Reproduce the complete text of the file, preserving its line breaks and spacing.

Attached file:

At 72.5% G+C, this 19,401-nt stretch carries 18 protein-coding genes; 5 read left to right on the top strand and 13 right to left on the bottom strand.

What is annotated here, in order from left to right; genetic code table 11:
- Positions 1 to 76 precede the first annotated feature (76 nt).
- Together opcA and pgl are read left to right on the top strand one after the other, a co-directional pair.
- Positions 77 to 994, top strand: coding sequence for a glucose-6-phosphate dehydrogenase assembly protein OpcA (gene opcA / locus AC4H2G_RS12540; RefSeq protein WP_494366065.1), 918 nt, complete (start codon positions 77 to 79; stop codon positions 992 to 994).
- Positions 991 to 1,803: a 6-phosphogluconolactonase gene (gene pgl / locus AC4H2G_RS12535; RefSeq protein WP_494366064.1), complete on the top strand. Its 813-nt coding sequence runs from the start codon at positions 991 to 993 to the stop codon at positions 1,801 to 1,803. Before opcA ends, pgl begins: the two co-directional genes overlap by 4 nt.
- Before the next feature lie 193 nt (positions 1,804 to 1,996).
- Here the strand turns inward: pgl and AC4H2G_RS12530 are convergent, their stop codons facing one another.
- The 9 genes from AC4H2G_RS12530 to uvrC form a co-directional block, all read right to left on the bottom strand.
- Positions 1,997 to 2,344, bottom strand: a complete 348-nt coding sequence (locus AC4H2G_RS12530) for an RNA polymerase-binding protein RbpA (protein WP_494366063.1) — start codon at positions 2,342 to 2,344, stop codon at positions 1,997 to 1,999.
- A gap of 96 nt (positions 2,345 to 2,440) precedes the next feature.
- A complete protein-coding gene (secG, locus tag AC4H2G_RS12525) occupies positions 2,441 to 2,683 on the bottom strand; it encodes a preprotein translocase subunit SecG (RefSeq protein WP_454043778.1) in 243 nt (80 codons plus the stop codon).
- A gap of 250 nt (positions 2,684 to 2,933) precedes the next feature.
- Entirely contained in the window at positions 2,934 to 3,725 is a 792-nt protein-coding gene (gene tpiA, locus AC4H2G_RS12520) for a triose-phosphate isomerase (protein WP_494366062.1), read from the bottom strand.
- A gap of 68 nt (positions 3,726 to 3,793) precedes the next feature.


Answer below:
At 72.5% G+C, this 19,401-nt stretch carries 18 protein-coding genes; 5 read left to right on the top strand and 13 right to left on the bottom strand.

What is annotated here, in order from left to right; genetic code table 11:
- Positions 1 to 76 precede the first annotated feature (76 nt).
- Together opcA and pgl are read left to right on the top strand one after the other, a co-directional pair.
- Positions 77 to 994, top strand: coding sequence for a glucose-6-phosphate dehydrogenase assembly protein OpcA (gene opcA / locus AC4H2G_RS12540; RefSeq protein WP_494366065.1), 918 nt, complete (start codon positions 77 to 79; stop codon positions 992 to 994).
- Positions 991 to 1,803: a 6-phosphogluconolactonase gene (gene pgl / locus AC4H2G_RS12535; RefSeq protein WP_494366064.1), complete on the top strand. Its 813-nt coding sequence runs from the start codon at positions 991 to 993 to the stop codon at positions 1,801 to 1,803. Before opcA ends, pgl begins: the two co-directional genes overlap by 4 nt.
- Before the next feature lie 193 nt (positions 1,804 to 1,996).
- Here the strand turns inward: pgl and AC4H2G_RS12530 are convergent, their stop codons facing one another.
- The 9 genes from AC4H2G_RS12530 to uvrC form a co-directional block, all read right to left on the bottom strand.
- Positions 1,997 to 2,344, bottom strand: a complete 348-nt coding sequence (locus AC4H2G_RS12530) for an RNA polymerase-binding protein RbpA (protein WP_494366063.1) — start codon at positions 2,342 to 2,344, stop codon at positions 1,997 to 1,999.
- A gap of 96 nt (positions 2,345 to 2,440) precedes the next feature.
- A complete protein-coding gene (secG, locus tag AC4H2G_RS12525) occupies positions 2,441 to 2,683 on the bottom strand; it encodes a preprotein translocase subunit SecG (RefSeq protein WP_454043778.1) in 243 nt (80 codons plus the stop codon).
- A gap of 250 nt (positions 2,684 to 2,933) precedes the next feature.
- Entirely contained in the window at positions 2,934 to 3,725 is a 792-nt protein-coding gene (gene tpiA, locus AC4H2G_RS12520) for a triose-phosphate isomerase (protein WP_494366062.1), read from the bottom strand.
- A gap of 68 nt (positions 3,726 to 3,793) precedes the next feature.